Also, maybe we should look at the amps he was using collectively? Maybe if we can pinpoint the qualities he listened for in an amp, we'll be able to better reproduce that warm sound?
 

bluesbreaker59

Gold Supporting Member
Messages
3,756
By the way there is an older Guitar One magazine with a small article on Sean in it, like a 6 question thing. It was printed about the time that the self entitled cd came out, and in there it mentions that Sean's reissue goldtop had Fralins, also mentions the amps he used. I was recently going through my old magazines and getting rid of some and stumbled across this. This was the only interesting piece in the magazine so I tossed it, but nonetheless it was in there. I believe it was a March issue and it was in the Blues News section or something like that.
 

Shnook

Silver Supporting Member
Messages
4,726
Funny that this thread should pop back up again as I was thinking about it last night. I was on Youtube watching some of Sean's videos and it looked to me that he was using a different amp for most all of them. Some had him playing vintage Fender's, some current production model Fender's, the Goodsell amp.... Of course, to my ears the best tone he was getting was with his '53 thru vintage Fender's, with the Goodsell being my second favorite. I imagine a lot of times he just used what was available at each show or something cheap and easy to travel with. Regardless of his gear, it was the musician and his soul that came thru and touched people.
 

stephenT

Member
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2,471
There was more than one, but I think the last one was a 212. Stephen T kept up with his rigs better than I did. The earliest was a 6v6 22.
It's true, I was there, it's not second hand info.

(Actually) Sean started his Goodsell amp collection with a Goodsell Clairmont Super 17, #0015 (1x12), I own that amp now. Bill Sheffield recently used it to record tracks on his new CD.

His second Goodsell was a red Goodsell Delux 22 (2x12) w/ 4x6v6s. I own that amp as well, Richard did some mods to it and my son Max is playing it in Athens, GA.

Sean's last Goodsell was the brown 33 Custom (2x10) and Sean's family has that amp.

On recordings Sean used whatever was around, Sean's good friend and band mate Paul is a vintage amp aficionado. Old Fenders, Gibsons, Silvertones and Magnatones abound.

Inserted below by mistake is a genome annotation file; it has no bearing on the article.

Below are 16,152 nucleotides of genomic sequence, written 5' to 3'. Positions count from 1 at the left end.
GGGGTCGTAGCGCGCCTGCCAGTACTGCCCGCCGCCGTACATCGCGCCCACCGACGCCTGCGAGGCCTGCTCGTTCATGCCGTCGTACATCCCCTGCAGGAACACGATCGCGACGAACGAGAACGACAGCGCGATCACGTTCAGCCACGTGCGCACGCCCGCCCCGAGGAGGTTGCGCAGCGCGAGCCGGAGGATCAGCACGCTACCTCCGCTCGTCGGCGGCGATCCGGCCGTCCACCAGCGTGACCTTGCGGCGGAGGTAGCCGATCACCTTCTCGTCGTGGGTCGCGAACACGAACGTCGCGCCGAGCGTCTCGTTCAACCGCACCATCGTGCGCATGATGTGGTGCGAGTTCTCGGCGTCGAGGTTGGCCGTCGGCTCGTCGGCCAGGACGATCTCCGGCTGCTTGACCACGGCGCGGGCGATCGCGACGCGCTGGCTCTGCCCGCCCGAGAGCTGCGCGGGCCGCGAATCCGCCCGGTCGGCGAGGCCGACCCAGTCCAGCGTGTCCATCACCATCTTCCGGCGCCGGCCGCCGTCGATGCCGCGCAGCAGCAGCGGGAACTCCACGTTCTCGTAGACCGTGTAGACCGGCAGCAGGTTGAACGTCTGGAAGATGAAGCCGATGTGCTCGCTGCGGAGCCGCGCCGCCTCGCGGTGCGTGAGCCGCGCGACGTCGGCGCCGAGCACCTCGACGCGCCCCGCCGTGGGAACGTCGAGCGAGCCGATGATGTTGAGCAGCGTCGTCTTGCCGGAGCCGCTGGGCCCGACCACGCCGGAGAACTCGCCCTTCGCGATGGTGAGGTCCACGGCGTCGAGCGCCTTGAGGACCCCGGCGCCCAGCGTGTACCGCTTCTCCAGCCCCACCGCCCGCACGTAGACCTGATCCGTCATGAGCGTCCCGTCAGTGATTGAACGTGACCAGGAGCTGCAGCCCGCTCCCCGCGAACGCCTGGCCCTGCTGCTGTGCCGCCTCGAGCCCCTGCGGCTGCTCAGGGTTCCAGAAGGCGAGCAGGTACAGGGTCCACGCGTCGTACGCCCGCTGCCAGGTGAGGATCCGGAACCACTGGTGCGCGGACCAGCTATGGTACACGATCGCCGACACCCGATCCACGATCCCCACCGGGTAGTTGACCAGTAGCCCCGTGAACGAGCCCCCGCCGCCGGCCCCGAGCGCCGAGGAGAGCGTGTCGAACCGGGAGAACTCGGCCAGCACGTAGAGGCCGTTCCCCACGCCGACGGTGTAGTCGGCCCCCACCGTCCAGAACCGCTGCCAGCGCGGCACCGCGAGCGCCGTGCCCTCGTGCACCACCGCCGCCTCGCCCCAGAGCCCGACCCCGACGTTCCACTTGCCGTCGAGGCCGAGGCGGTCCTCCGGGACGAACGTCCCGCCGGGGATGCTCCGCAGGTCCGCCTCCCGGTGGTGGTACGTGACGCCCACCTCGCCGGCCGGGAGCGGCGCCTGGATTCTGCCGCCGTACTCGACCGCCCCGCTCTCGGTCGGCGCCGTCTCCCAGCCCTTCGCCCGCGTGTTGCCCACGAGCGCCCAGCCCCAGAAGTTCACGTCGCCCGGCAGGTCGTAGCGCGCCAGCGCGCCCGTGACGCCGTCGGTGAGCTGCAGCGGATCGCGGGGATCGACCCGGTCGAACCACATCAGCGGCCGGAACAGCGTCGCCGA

Sean used that guitar i built for him the last year of his life (along with his beloved goldtops), that guitar turned into my t90 model, a thinline with a p90 neck and a tele bridge pickup. It started out with Lollars in both positions, a set that was put together for this particular guitar after a couple conversations I had on the phone w/ Lollar. As soon as we strung it up we knew it needed something else in the bridge position, it was way too thin and bright for Sean's use. I had been talking to David Budz about pickups for future products and got him to send out one of his purebreed tele bridge pickups next day, i slapped it in and Sean loved it, that's how that guitar stayed, one Lollar, one Budz and that will never change. That shoreline gold t90 is buried with Sean. I have the strap Sean used on that guitar hanging above my work bench.

Sean's next build from me was to be a solid "t" style w/ two p90s and a (shorter) conversion scale neck. Sean had several conversations with David Budz on the road about what he wanted and what he liked and was excited about the next guitar with two Budz p90s. We talked about this guitar in the last conversation we had on this earth (we've since talked and hung out in my dreams) the Saturday night before at dinner with Sean, myself and my wife. I haven't been able to do anything with that project since Sean's passing.

Sean never ended up with the guitar that Lollar mentions w/ jazzmasters. Once that guitar was finally completed, Sean had a problem with the strings slipping out of the saddles and he wasn't able to play it for any period of time. Around the same time Sean's relationship with the guitar tech who built the guitar and worked for Sean for a bit, disintegrated. The guitar tech moved back home with the guitar he'd built for Sean. It was after that project fell apart that Sean and I started talking about the guitar I eventually built for him.

All of Sean's recordings are being archived by the family and foundation. If you want to know about future releases, talk to the Sean Costello Memorial Fund for Bipolar Research, they have much better info.

http://www.seancostellofund.org/index.html

The most recent release, is a stunning 20 track collection of material from Sean's Landslide days. These tracks cover Sean from around age 16 (when I met him) to around 26. It's an amazing collection and one song, "Motorhead Baby" gives folks an idea of what a live Costello show was like. You can hear the excitement build in the room as the song goes on, when the solo section comes Sean pushes the audience to a frenzy. "Double Trouble" is amazing as well. Please buy this CD! You'll treasure it and a portion goes to the SC fund.

 
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BBender

Member
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1,878
"I'm a Ram"!!!!!! F*$#in awesome!!! Love that R.B. tune.


I don't agree at all. The tone on the clip linked above is very average and nothing to get excited about at all. If that was THE example of a vintage Les Paul Gold Top I'd say no thanks, doesn't do it for me at all.

Now check out this clip: http://www.youtube.com/watch?v=Nrkv5ey1Oq4&feature=related

Or this one: http://www.youtube.com/watch?v=pPmIPaWdChU&feature=related

Now that is tone to knock your socks off! :dude